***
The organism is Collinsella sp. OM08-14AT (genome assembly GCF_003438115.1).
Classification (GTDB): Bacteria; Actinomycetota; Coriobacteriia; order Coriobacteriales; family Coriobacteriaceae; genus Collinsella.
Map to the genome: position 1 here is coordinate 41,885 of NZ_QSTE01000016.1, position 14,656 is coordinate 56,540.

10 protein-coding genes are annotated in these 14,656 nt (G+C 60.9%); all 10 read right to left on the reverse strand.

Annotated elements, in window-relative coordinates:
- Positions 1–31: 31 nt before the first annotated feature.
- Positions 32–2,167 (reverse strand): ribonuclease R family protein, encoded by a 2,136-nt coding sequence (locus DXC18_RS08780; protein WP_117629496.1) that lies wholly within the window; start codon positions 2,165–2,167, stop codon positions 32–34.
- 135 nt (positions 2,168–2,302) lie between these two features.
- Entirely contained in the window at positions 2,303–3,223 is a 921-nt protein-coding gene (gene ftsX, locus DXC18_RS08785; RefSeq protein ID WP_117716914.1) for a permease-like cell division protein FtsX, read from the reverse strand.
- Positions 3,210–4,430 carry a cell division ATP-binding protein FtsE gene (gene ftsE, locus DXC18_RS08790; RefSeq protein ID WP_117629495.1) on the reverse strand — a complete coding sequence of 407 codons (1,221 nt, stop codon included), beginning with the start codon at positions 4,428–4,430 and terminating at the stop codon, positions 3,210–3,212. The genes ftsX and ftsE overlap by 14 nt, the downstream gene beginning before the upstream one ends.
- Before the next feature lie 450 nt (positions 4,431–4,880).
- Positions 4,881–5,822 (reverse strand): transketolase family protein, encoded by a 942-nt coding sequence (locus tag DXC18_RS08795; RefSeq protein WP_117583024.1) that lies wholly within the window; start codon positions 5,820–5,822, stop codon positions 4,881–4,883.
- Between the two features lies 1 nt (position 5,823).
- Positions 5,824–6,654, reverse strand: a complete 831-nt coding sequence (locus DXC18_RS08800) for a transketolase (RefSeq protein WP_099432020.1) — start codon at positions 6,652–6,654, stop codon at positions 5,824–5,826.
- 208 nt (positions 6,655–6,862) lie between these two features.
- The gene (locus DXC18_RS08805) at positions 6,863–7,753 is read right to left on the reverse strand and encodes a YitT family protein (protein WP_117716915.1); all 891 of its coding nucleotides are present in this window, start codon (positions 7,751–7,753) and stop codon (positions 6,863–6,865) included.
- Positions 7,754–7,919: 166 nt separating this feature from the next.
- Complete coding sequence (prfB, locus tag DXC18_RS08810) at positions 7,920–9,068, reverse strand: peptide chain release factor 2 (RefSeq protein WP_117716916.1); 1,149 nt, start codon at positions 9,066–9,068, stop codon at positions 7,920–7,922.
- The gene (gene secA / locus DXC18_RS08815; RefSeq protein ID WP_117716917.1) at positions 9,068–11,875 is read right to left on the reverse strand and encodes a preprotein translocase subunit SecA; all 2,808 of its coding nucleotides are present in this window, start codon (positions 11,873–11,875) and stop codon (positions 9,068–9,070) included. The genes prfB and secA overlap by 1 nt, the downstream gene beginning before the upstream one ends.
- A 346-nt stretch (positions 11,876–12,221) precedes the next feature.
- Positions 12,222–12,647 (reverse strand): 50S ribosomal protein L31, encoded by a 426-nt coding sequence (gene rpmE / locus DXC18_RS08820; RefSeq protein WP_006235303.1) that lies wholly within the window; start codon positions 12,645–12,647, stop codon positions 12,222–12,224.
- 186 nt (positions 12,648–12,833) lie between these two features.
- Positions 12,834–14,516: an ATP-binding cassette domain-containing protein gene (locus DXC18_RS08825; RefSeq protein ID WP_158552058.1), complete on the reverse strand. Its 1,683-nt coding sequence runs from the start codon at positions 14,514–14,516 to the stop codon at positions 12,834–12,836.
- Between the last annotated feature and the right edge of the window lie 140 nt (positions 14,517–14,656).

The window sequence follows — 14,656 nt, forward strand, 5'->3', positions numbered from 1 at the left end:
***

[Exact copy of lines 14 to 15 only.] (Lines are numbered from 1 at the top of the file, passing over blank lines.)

- Positions 5,824–6,654, reverse strand: a complete 831-nt coding sequence (locus DXC18_RS08800) for a transketolase (RefSeq protein WP_099432020.1) — start codon at positions 6,652–6,654, stop codon at positions 5,824–5,826.
- 208 nt (positions 6,655–6,862) lie between these two features.